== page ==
The study, “Outcomes of patients with systemic sclerosis treated with rituximab in contemporary practice: a prospective cohort study,” was published in the journal Annals of the Rheumatic Diseases.
Because SSc is an autoimmune disease, clinicians often prescribe patients immunosuppressants, which act by reducing or preventing the symptom-causing immune response.
Previous studies and case reports have suggested that rituximab, a monoclonal antibody that targets immune B-cells (sold under the brand name Rituxan in the U.S., and MabThera in Europe) could reduce skin and lung fibrosis in SSc patients. These reports are, however, limited by their small sample sizes, single-center designs, restricted controls, or short follow-up times.
To better understand the safety and efficacy of rituximab in SSc, researchers reviewed data from the European Scleroderma Trials and Research group (EUSTAR) database, containing clinical information from more than 15,000 SSc patients registered at several international centers.
They retrieved information from 254 SSc patients treated with rituximab (median age of 51 years) from 37 different centers.
Researchers collected data from the start of treatment and after a median follow-up of two years, including the modified Rodnan skin score (mRSS), presence and extent of lung fibrosis based on computed tomography (CT), and lung function assessments such as forced vital capacity (FVC) and gas-transfer from the lungs to the blood (DLCO), among other parameters.
Before treatment, 58% of the analyzed patients had lung involvement, and 32% skin involvement. About half of the patients (53.7%) received disease-modifying anti-rheumatic drugs (DMARDs) — a group of medications that slow disease progression — in combination with rituximab.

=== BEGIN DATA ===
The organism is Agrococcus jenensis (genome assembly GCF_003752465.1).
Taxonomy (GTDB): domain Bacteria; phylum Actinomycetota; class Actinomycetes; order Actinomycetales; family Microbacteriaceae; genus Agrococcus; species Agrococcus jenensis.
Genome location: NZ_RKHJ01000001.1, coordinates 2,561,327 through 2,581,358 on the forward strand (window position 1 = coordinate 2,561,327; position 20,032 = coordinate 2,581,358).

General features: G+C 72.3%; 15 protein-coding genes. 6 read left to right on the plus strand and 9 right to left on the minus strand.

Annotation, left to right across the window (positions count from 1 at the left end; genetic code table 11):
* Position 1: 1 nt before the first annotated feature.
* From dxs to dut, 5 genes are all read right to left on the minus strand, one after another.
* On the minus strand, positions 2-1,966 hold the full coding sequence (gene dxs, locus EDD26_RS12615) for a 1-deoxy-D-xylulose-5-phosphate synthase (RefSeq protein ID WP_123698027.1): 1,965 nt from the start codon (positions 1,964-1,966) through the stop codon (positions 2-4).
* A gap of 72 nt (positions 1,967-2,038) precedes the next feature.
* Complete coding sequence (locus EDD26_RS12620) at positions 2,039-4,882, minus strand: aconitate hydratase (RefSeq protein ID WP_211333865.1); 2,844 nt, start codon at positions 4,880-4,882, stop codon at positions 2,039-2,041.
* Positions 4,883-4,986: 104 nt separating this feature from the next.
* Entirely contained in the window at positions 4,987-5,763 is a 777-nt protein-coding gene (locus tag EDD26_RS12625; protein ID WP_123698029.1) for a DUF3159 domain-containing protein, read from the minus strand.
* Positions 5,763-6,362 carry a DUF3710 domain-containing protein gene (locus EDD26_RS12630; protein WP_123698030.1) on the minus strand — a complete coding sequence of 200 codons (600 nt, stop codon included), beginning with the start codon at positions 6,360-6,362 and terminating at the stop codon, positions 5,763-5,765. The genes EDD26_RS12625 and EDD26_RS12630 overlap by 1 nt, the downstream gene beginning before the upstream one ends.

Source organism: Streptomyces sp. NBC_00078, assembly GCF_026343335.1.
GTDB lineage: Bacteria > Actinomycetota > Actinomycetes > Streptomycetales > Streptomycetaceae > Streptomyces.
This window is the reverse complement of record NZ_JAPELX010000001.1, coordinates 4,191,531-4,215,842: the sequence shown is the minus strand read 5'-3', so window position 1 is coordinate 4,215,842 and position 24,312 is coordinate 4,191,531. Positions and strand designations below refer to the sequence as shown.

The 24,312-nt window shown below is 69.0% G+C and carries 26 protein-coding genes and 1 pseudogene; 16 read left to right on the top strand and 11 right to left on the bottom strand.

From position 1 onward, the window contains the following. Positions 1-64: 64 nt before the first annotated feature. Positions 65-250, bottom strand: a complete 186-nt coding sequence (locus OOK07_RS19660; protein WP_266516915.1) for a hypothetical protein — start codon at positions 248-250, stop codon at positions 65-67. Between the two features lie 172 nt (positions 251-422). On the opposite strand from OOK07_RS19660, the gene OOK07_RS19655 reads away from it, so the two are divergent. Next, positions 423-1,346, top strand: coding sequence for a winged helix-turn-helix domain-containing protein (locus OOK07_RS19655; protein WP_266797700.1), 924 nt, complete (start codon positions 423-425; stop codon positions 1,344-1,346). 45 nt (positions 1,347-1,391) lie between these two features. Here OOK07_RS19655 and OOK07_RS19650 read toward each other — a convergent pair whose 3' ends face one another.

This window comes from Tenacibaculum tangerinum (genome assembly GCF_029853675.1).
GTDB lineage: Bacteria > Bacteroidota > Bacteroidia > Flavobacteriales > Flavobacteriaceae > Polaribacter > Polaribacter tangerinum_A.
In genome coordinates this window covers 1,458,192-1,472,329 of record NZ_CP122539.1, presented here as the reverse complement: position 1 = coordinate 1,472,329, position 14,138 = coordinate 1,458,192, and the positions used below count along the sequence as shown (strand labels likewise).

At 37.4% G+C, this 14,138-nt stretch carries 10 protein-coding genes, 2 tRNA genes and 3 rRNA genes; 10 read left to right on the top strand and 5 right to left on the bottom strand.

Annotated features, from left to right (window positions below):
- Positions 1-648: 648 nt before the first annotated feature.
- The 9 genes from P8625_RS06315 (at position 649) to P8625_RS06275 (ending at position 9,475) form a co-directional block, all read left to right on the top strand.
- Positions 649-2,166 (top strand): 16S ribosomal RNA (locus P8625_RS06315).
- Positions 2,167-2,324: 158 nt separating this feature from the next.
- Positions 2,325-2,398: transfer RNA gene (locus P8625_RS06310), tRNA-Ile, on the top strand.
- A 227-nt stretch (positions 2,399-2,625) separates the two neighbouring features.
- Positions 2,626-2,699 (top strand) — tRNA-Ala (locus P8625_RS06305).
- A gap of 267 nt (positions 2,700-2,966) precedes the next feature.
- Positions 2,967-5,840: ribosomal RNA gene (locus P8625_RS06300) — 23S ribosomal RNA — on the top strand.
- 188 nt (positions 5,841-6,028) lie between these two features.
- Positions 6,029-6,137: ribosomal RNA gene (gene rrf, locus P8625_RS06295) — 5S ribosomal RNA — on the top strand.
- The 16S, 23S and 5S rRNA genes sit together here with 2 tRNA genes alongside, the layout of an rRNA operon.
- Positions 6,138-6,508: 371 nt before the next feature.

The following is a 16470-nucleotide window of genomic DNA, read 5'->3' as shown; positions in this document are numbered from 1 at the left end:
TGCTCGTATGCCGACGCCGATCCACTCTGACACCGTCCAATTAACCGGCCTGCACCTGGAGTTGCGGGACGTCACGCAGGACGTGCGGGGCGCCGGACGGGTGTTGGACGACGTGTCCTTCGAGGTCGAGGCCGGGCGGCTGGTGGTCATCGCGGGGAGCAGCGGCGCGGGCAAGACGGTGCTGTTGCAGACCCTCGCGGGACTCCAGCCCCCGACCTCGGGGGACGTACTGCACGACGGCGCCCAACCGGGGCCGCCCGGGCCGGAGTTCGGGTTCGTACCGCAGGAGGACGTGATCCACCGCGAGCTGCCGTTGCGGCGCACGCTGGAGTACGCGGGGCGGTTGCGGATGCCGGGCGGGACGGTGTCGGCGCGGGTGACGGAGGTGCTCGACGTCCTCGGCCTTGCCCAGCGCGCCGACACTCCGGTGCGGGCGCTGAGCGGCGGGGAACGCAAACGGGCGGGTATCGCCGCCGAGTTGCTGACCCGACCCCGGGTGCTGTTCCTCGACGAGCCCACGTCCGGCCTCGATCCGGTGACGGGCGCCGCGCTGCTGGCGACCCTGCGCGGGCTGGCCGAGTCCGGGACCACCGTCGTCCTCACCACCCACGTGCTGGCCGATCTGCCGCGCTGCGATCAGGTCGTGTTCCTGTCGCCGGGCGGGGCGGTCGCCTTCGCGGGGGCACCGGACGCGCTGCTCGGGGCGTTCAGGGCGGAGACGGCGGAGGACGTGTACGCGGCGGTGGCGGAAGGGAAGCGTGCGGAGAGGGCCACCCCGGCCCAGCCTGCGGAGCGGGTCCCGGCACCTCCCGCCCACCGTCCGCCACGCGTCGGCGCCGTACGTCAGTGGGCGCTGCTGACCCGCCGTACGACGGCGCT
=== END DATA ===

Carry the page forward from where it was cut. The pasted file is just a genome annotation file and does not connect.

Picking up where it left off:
Results showed that rituximab treatment was associated with an overall good safety profile. While 79 patients experienced either minor (17%) or severe (14%) side effects, most of them (69%) reported no side effects after the median two-year follow-up period.
Skin assessments showed that treated SSc patients had a significantly lower mRSS score at follow-up than non-treated patients. The lower the mRSS score, the less severe the skin disease or fibrosis.
Additionally, the team found that rituximab-treated patients had less skin fibrosis (22.7 events per 100 person-years) than controls (14.03 events per 100 person-years).
Besides skin improvements, rituximab treatment also resulted in lower blood levels of C-reactive protein, which is a marker of inflammation and disease severity. Accordingly, results showed that about a quarter of the patients treated with both rituximab and anti-inflammatory steroids had stopped the steroid treatment at follow-up. The rest of the patients were able to reduce their daily dosage from 9.5 mg to 7 mg on average.
However, assessments of the lungs at follow-up showed no significant improvement in lung function (in FVC or DLCO parameters), or in the extent of lung fibrosis with rituximab treatment. Although the researchers did observe a trend suggesting improved lung function upon parallel treatment with mycophenolate mofetil (a DMARD), these results were not statistically significant.
During the follow-up period, six deaths were recorded — four were unrelated to rituximab treatment, and two were possibly related to the treatment (two respiratory insufficiencies in the context of lung carcinoma).
“In a large cohort of carefully matched patients treated with rituximab for skin, or lung involvement, rituximab was associated with a good safety profile,” the researchers wrote.
“The outcomes showed a high efficacy on skin fibrosis, but not on lung. Patients treated with rituximab were 2-fold more likely to stop or decrease steroids,” they added.
Considering the link between a worse mRSS and increased mortality, the team suggested that the improved mRSS scores seen in rituximab-treated patients might further indicate a better prognosis.
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